The Trinity has always been a difficult doctrine to swallow. First of all, there is this statement from Sunday’s first reading: “The Lord is God in the heavens above and on the earth below, and there is no other.” This was tough for anyone to accept in the days of the Old Testament when people generally honored sky gods, sun gods, water gods, and specialized gods for about every aspect of human life and every region of human habitation. C’mon, there’s only one God?
We might smirk at the ancients, but we have a very similar problem today. It flows from a philosophy called relativism, but winds up with much the same result. You might believe in Jesus, I believe in Buddha, and our neighbor reveres Allah. Your God is true for you, his is for him, mine for me.
Yet the Bible insists, and the Catholic Church along with it, that there is only one God. And that God is not an “it”, some impersonal “force”, but a “Him,” more truly personal than any of us. In fact He is so personal, that from all eternity He is interpersonal–three persons in perfect union of will and activity, so perfect that they are truly One God, not three. Everything in our experience is finite, meaning that it has limits, including the degree of unity that we can have in our relationships. God’s inner unity, the unity of Father, Son, and Holy Spirit, is unlimited and perfect, love pouring itself, one person into another, ceaselessly, at every moment, for ever and ever amen.
The author of the Da Vinci Code is not the first to allege that the Church made up this whole Trinity thing. Various sects in the first few centuries plus the Muslims made this accusation. Then the Jehovah’s Witnesses rehashed it in the 19th century, blaming
. the Roman Emperor Constantine
Bur really, everything but the term “Trinity” is right there in the Scriptures. In Sunday's reading from Romans 8, Paul speaks of the Father, Christ Jesus, and the Holy Spirit all in the same few verses, distinct and yet one. In John’s Gospel, Jesus dialogues with his Father in prayer, showing their distinction, yet boldly proclaims “The Father and I are One.” Jesus, in this Sunday’s Gospel, sends forth the disciples to baptize people in the Name of the Father, and of the Son, and of the Holy Spirit.” Note he does not say in the “names” but in the “name”, showing the unity of these persons. And baptizing in this triune name demonstrates their equality as well, for what sense would it make to baptize in the name of three, one of whom is God and the other two of whom are not?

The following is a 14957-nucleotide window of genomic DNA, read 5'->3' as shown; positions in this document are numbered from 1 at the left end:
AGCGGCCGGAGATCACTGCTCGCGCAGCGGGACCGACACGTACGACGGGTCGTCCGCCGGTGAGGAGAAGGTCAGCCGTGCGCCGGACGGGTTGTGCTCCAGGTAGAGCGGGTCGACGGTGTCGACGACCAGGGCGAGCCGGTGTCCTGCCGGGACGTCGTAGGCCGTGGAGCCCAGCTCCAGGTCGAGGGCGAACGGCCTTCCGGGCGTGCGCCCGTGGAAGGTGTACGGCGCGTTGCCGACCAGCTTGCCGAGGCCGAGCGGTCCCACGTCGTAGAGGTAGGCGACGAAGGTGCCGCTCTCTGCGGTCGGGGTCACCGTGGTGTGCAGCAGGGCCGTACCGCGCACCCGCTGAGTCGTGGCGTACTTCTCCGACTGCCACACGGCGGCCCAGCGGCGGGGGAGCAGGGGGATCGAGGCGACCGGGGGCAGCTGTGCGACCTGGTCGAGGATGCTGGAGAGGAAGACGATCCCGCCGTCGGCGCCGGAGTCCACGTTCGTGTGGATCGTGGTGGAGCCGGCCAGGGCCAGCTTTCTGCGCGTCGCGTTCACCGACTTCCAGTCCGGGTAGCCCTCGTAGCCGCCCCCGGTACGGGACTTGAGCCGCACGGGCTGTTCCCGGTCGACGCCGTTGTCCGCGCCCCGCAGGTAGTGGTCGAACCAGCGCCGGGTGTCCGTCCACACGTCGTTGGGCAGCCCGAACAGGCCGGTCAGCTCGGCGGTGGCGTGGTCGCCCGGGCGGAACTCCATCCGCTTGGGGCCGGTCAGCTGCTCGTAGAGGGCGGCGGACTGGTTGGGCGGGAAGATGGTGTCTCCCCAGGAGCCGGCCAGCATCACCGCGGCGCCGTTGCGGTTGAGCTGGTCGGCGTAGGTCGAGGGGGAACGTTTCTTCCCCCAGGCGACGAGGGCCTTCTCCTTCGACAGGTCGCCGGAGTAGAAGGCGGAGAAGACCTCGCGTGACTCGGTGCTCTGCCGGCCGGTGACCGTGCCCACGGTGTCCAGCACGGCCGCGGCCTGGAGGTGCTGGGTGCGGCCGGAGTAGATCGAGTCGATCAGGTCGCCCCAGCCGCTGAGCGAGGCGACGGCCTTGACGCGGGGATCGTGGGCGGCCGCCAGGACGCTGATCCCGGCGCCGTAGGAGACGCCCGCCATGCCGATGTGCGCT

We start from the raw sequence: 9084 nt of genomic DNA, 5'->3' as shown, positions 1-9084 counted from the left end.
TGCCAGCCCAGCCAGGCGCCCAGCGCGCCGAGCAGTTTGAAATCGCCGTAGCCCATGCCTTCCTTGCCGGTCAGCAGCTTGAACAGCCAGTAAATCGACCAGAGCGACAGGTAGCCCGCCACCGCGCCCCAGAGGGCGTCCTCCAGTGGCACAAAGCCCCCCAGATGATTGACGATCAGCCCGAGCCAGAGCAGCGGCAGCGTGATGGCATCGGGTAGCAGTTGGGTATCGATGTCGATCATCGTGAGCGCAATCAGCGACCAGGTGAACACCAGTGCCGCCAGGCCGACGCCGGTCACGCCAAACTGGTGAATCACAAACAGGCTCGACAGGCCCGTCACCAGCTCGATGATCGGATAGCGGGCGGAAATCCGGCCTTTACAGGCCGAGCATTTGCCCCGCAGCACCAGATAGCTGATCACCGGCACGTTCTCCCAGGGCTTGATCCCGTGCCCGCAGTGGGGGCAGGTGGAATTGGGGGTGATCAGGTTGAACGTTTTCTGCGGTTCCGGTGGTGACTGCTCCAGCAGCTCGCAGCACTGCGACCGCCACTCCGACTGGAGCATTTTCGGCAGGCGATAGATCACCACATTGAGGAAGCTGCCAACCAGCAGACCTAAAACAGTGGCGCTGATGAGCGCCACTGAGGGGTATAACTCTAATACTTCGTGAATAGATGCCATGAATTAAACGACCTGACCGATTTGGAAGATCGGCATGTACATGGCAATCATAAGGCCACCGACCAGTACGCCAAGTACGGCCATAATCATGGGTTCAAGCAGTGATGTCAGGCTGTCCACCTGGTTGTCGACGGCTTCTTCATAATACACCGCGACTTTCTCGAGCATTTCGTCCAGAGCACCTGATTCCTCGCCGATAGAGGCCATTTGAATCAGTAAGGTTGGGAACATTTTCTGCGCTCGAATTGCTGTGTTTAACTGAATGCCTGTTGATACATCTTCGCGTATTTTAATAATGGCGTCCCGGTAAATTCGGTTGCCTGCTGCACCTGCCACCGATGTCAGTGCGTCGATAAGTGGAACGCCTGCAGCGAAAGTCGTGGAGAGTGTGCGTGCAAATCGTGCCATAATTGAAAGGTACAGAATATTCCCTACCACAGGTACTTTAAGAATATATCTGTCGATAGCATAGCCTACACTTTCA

But this feast of the Most Holy Trinity does not just celebrate the nature, grandeur, and beauty of God. It also recalls that we have been baptized or plunged into this energizing reality of divine love. God has drawn us in to share in the dynamism of his own inner life. He has not called us servants, but friends. It is not just the Holy Spirit who indwells our souls, but the entire Trinity who has made each of us a dwelling place. The three divine persons are loving each of us in us and want to love others through us.
Some charge that we call this doctrine a mystery because we want to cover up how illogical and preposterous it is. No, it is a mystery because it exceeds our powers of imagination and comprehension. But shouldn’t we expect the inner nature of God to be greater than our finite minds? Any reality that our minds can master is by definition inferior to our minds. The Supreme Being by definition has to be greater than our minds.
Fabrication? Impossible. Human minds cook up things that other human beings are likely to buy. Three gods? People could handle that. How about a hierarchy of one supreme God with two assistant demi-gods? That would work. Three equal but distinct persons in one divine being str
ains the br ain too much to have been concocted by a bunch of theologians or politicians.